Big Church or Little Church: What's Best for Your Kids?
Ryan DuncanWhat topic related to Christianity, faith, and the Bible is trending online and in social media today?
- 2016 Aug 16
Four years ago, I made the unusual decision to volunteer in my Church’s Sunday school. I had no experience with children, and no idea what I was getting myself into, but I felt like God was calling me to become more involved in the Church. To say my first day was a trial by fire would be an understatement (children and balloons are a deadly combination), but gradually I got the hang of things and learned to love my time as a volunteer. There was just one problem though, many of the Child Care workers wanted to attend the adult service, but our limited numbers meant we spent most Sundays with the children. On the other hand, if children sat with their parents, their rambunctious nature would have them causing noise and distractions.
It turns out this issue isn’t limited to my home church. Many Christians wonder how they can balance their care of children on Sundays with times of worship for adults. The theologian John Piper was recently posed this question during an interview, and his response on the blog Desiring God ended up being rather surprising. Rather than attend Sunday school, Piper believes children should accompany their parents to the service. After all, he reasons, it’s important that children see their parents fall in love with God,
“The aim is that the children catch the passion for worshiping God by watching mom and dad enjoy God week after week. What would be the impact if, for twelve years, the children saw dad with his face in his hands praying during the prelude to worship? What would be the impact if they saw mom and dad beaming with joy in singing the praises of God? Just think of it. Millions and millions of children never see their parents sing, let alone sing songs with joy to a great God. Something really seems wrong to me when parents want to take their children in the most formative years and put them with other children and other adults to shape their attitude and behavior in worship rather than having them right there to shape them. Why wouldn’t parents be jealous to model for their children the tremendous value that they put on joyful reverence in the presence of almighty God?”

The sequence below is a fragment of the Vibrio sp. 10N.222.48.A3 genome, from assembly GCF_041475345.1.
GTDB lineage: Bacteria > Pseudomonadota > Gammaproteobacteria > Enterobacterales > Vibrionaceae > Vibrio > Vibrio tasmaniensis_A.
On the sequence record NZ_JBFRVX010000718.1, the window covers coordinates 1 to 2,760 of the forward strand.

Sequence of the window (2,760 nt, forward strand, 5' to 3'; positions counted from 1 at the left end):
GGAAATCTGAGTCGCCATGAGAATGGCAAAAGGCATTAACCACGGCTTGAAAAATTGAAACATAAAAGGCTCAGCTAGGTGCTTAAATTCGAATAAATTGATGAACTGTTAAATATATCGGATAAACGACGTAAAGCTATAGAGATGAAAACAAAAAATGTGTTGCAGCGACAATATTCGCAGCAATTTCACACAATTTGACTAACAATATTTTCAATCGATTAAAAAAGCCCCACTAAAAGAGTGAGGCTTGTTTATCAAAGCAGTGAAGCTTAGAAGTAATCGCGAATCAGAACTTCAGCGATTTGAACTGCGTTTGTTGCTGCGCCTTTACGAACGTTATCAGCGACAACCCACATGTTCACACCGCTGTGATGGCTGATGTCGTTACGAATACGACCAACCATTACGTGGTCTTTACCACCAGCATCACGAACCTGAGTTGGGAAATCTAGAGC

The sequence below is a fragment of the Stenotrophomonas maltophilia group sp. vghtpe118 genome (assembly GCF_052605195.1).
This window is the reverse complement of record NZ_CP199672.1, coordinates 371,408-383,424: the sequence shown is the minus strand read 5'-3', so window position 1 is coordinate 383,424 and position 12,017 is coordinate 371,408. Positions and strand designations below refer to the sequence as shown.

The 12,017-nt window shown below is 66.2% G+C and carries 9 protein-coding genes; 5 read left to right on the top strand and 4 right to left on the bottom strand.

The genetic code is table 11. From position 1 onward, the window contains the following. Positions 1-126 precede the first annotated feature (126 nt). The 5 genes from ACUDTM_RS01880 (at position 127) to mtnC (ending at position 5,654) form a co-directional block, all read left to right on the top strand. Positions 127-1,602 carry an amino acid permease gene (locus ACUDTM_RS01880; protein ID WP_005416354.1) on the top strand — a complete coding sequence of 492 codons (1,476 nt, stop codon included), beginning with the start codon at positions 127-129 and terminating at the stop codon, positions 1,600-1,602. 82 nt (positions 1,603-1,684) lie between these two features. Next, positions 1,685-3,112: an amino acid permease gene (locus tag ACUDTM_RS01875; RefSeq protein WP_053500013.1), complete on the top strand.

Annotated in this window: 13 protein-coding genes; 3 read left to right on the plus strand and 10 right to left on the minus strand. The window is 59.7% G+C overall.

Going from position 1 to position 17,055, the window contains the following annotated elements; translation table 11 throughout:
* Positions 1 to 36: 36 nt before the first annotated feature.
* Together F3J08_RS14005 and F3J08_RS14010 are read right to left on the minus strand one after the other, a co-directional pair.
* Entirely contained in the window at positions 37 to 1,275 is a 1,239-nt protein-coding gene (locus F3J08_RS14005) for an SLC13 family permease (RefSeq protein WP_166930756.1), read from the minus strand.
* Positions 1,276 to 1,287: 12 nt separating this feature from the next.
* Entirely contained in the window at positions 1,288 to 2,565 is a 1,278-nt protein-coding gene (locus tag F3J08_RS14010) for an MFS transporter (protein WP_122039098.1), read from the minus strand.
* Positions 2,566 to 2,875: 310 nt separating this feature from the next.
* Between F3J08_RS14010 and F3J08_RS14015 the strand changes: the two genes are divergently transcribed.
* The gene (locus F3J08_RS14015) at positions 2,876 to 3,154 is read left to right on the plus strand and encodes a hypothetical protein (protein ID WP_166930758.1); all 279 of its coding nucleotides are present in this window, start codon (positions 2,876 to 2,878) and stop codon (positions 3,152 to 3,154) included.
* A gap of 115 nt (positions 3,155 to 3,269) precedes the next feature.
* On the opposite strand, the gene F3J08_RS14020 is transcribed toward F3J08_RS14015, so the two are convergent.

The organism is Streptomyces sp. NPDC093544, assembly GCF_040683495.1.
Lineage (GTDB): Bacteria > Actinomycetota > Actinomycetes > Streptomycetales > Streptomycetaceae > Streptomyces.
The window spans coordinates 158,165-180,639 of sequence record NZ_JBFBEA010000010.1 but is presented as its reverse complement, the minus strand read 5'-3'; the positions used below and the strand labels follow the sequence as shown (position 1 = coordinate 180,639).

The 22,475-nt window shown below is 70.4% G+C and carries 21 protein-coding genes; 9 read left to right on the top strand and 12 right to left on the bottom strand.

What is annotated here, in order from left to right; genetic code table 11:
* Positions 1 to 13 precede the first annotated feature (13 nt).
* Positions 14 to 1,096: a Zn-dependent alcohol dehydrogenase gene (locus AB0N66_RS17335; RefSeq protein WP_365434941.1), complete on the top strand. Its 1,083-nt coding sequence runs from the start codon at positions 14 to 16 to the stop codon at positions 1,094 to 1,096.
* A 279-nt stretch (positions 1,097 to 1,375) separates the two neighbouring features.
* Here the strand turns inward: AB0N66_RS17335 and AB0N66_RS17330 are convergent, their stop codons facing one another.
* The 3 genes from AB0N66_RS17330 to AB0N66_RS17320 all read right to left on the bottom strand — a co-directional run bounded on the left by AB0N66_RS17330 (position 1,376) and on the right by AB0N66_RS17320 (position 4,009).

Piper certainly has a point, the influence of a parent cannot be understated. The Bible commands fathers and mothers to raise their children in the ways of the LORD (Proverbs 22:6) and worshiping together would definitely make an impression. However, there are other options available to a church, and depending on the congregation, some might work better than others. In my case, for example, our Pastor chose to call on members to become volunteers. He started by pointing to the words of 1st Corinthians, which states we all have a part to play in the body of Christ,
“Just as a body, though one, has many parts, but all its many parts form one body, so it is with Christ.” – 1 Corinthians 12:12
He then followed up by reminding us how God equips us with gifts designed to serve others and share the good news,
“Each of you should use whatever gift you have received to serve others, as faithful stewards of God’s grace in its various forms. If anyone speaks, they should do so as one who speaks the very words of God. If anyone serves, they should do so with the strength God provides, so that in all things God may be praised through Jesus Christ. To him be the glory and the power for ever and ever. Amen.” – 1 Peter 4
The response was amazing, and in a short time Child Care had enough volunteers that people could take a day off.
We never quite know the best way to raise a child within the Church. They say it “takes a village” and sometimes that’s true, other times it takes a parent who’s willing to demonstrate their love for Christ. What truly matters is that adults have the patience and understanding to recognize which road will help their children grow into sons and daughters of God. In the end, their journey can matter as much as the destination.
*Ryan Duncan is an Editor of Crosswalk.com